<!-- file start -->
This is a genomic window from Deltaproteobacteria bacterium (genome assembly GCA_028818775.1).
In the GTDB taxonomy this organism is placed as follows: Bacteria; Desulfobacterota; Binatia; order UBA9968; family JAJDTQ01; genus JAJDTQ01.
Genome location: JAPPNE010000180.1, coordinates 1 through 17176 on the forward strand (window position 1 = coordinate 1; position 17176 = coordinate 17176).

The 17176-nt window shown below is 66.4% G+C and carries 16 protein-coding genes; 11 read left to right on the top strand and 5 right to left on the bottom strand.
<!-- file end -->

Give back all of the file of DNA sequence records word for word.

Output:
This is a genomic window from Deltaproteobacteria bacterium (genome assembly GCA_028818775.1).
In the GTDB taxonomy this organism is placed as follows: Bacteria; Desulfobacterota; Binatia; order UBA9968; family JAJDTQ01; genus JAJDTQ01.
Genome location: JAPPNE010000180.1, coordinates 1 through 17176 on the forward strand (window position 1 = coordinate 1; position 17176 = coordinate 17176).

The 17176-nt window shown below is 66.4% G+C and carries 16 protein-coding genes; 11 read left to right on the top strand and 5 right to left on the bottom strand.